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Libyan rebel ethnic cleansing and lynching of black people
Posted on July 7, 2011 by HRI Mark
Further specific evidence has emerged that there is a strong racist element within the rebel forces, including at command level, and it is the stated intention of these forces to ethnically cleanse areas they capture of their dark-skinned inhabitants.
Racism amongst the rebels including at command level
In a recent article in the Wall Street Journal, journalist Sam Dagher pointed out the obvious fact that the Libyan war is aggravating ethnic tensions in that country. The article talks about the fate of Tawergha, a small town 25 miles to the south of Misrata, inhabited mostly by black Libyans, a legacy of its 19th-century origins as a transit town in the slave trade:
Ibrahim al-Halbous, a rebel commander leading the fight near Tawergha, says all remaining residents should leave once if his fighters capture the town. "They should pack up," Mr. Halbous said. "Tawergha no longer exists, only Misrata."
Other rebel leaders are reported as:
"calling for drastic measures like banning Tawergha natives from ever working, living or sending their children to schools in Misrata."
In addition, according to the article, as a result of the battle for Misrata:
nearly four-fifths of residents of Misrata's Ghoushi neighborhood were Tawergha natives. Now they are gone or in hiding, fearing revenge attacks by Misratans, amid reports of bounties for their capture.
Amid allegations of black mercenaries and stories of mass rape by the inhabitants of Tawergha, Sam Dagher reports on further evidence of the racism amongst the rebel forces:
Some of the hatred of Tawergha has racist overtones that were mostly latent before the current conflict. On the road between Misrata and Tawergha, rebel slogans like "the brigade for purging slaves, black skin" have supplanted pro-Gadhafi scrawl.
The racial tensions have been fueled by the regime's alleged use of African mercenaries to violently suppress demonstrators at the start of the Libyan uprising in February, and the sense that the south of the country, which is predominantly black, mainly backs Col. Gadhafi.
This information has already been publicised, in the WSJ and also in the Black Star News. Bryan Chan of the Los Angeles Times reports visiting a prison in Benghazi, where terrified black men were paraded for the cameras (with Human Rights Watch silently taking notes). One man bravely protested he was just a guest worker and the guards presented a Gambian passport as proof he was a Gaddafi operative. Chan's Libyan interpreter asked:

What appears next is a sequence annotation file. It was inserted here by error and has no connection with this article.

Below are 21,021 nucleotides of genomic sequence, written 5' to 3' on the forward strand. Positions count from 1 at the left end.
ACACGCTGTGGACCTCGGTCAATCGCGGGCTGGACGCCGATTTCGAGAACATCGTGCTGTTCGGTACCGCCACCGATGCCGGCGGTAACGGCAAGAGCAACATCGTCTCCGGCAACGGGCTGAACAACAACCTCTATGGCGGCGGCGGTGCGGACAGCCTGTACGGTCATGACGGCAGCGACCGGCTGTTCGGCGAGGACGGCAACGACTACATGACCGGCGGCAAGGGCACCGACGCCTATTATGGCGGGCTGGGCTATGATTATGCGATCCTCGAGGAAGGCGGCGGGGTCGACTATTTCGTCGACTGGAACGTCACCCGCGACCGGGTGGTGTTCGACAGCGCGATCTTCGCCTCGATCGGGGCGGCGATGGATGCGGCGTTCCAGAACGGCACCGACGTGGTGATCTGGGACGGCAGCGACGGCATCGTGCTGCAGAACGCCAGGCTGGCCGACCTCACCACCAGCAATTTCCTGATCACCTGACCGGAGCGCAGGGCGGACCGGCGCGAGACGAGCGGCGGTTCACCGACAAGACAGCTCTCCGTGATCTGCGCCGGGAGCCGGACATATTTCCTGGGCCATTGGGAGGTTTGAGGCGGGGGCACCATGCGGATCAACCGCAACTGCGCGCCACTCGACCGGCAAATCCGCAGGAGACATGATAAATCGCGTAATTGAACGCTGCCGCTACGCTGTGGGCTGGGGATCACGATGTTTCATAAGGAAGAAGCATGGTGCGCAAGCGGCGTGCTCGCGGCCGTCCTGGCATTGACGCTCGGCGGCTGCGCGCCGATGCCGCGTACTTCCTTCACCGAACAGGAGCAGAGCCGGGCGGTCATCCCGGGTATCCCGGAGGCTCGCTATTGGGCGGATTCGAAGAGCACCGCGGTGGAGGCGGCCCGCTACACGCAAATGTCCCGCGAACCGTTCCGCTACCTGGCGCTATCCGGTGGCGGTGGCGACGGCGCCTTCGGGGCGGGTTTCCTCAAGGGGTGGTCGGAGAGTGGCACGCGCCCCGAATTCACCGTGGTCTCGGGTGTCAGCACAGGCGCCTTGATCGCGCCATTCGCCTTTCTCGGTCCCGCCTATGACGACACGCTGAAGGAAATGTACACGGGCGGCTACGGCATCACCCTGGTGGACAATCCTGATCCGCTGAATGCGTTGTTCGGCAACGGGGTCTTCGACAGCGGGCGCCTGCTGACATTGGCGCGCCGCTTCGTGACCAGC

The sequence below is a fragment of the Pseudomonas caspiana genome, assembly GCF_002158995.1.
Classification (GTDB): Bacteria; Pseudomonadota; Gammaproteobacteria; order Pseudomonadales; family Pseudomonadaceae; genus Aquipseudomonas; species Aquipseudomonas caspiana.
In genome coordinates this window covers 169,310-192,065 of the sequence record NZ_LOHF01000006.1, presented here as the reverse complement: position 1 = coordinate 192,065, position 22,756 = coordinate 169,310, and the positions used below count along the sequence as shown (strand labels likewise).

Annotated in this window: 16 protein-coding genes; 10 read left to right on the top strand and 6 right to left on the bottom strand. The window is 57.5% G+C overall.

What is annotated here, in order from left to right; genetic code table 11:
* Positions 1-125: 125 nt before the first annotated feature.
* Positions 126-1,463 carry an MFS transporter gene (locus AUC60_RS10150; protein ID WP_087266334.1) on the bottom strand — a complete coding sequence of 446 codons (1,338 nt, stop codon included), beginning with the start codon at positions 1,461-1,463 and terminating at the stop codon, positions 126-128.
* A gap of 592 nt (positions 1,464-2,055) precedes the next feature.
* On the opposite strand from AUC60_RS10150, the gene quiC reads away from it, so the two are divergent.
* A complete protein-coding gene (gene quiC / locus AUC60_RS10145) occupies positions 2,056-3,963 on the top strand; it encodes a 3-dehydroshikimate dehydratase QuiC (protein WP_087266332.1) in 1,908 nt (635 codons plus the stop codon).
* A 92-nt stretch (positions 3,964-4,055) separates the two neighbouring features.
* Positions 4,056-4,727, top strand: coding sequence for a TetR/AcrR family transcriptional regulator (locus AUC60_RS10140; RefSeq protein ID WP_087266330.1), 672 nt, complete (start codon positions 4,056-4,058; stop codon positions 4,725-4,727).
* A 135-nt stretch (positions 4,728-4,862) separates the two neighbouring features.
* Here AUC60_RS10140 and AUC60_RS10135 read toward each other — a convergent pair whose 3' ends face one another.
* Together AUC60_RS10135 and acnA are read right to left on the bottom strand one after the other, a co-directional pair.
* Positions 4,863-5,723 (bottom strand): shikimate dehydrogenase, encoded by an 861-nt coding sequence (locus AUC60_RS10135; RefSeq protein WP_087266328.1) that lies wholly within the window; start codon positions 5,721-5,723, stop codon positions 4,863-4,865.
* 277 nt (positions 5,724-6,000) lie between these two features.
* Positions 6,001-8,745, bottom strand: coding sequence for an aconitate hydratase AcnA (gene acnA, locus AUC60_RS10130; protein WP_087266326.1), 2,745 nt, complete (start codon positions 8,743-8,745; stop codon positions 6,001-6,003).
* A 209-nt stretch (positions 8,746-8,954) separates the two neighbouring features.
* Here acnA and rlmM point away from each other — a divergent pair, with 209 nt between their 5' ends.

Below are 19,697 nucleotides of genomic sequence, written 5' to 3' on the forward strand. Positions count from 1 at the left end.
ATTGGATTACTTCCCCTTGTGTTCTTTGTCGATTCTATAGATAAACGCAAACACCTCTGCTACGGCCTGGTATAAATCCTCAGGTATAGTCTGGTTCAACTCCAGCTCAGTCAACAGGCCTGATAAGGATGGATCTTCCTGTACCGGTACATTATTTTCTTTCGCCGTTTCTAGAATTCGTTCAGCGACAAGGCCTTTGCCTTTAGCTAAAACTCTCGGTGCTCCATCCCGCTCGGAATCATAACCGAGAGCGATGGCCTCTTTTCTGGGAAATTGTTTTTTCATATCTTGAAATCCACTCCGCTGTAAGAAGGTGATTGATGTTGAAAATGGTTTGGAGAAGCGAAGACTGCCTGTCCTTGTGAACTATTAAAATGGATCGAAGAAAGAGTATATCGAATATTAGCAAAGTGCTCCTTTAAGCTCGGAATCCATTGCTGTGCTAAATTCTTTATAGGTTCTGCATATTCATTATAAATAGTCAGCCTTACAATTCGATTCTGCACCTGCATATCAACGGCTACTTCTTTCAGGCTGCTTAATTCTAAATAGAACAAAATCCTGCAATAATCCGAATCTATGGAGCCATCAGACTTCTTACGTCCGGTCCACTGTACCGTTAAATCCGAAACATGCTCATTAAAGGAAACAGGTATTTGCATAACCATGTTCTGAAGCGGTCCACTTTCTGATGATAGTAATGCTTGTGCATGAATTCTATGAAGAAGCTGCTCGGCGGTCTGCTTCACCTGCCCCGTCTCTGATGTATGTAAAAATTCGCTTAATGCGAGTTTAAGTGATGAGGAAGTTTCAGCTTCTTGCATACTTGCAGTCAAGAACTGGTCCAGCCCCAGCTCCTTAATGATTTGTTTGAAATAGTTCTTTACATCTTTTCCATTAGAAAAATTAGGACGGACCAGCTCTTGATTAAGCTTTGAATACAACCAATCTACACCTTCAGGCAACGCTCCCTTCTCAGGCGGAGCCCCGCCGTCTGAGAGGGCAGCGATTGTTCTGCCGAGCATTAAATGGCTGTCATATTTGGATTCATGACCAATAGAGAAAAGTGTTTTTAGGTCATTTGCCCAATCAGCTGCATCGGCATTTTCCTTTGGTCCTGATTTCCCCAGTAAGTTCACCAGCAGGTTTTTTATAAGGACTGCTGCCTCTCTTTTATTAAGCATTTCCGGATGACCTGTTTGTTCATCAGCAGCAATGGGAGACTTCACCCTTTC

"So what do you think? Should we just go ahead and kill them?"
There is a lot of horrific video footage clearly showing public lynchings in Benghazi (link to graphic description of some of the footage). including at the rebel HQ, beheadings of blindfolded prisoners and interrogation of prisoners, including in hospitals.
The myth of black mercenaries leads to lynchings
Other evidence of the massacres of black people, which include the lynchings and murder of black soldiers of the Libyan army, guest workers from other African countries and dark-skinned Libyan civilians include a report from the BBC on 25 February which cited a Turkish construction worker as saying:
"We had 70-80 people from Chad working for our company. They were cut dead with pruning shears and axes, attackers saying: 'You are providing troops for Gaddafi.' The Sudanese were also massacred. We saw it for ourselves."
On 27th February Nick Meo of The Telegraph reported from Al-Bayda that he had been shown mobile phone footage of a 'captured mercenary' (presumably he means black person with a uniform) lynched from a street lamp as well as a 'black African hanging on a meat hook.'
Amnesty International crisis researcher, Donatella Rovera spent the period from 27 February to 29th May in Misrata, Benghasi, Ajabiya and Ras Lanouf. Yesterday she was interviewed by Austria's 'The Standard' and had this to say on the subject:
"We examined this issue in depth and found no evidence. The rebels spread these rumours everywhere, which had terrible consequences for African guest workers: there was a systematic hunt for migrants, some were lynched and many arrested. Since then, even the rebels have admitted there were no mercenaries, almost all have been released and have returned to their countries of origin, as the investigations into them revealed nothing."
Who spread the myth and why?
So what accounts for the widespread popularity of this myth? It is, to be frank, an example of highly successful propaganda, appealing to the basest of racial stereotypes. The myth was highly important in gaining consent for the operation in Libya, in order to cover up
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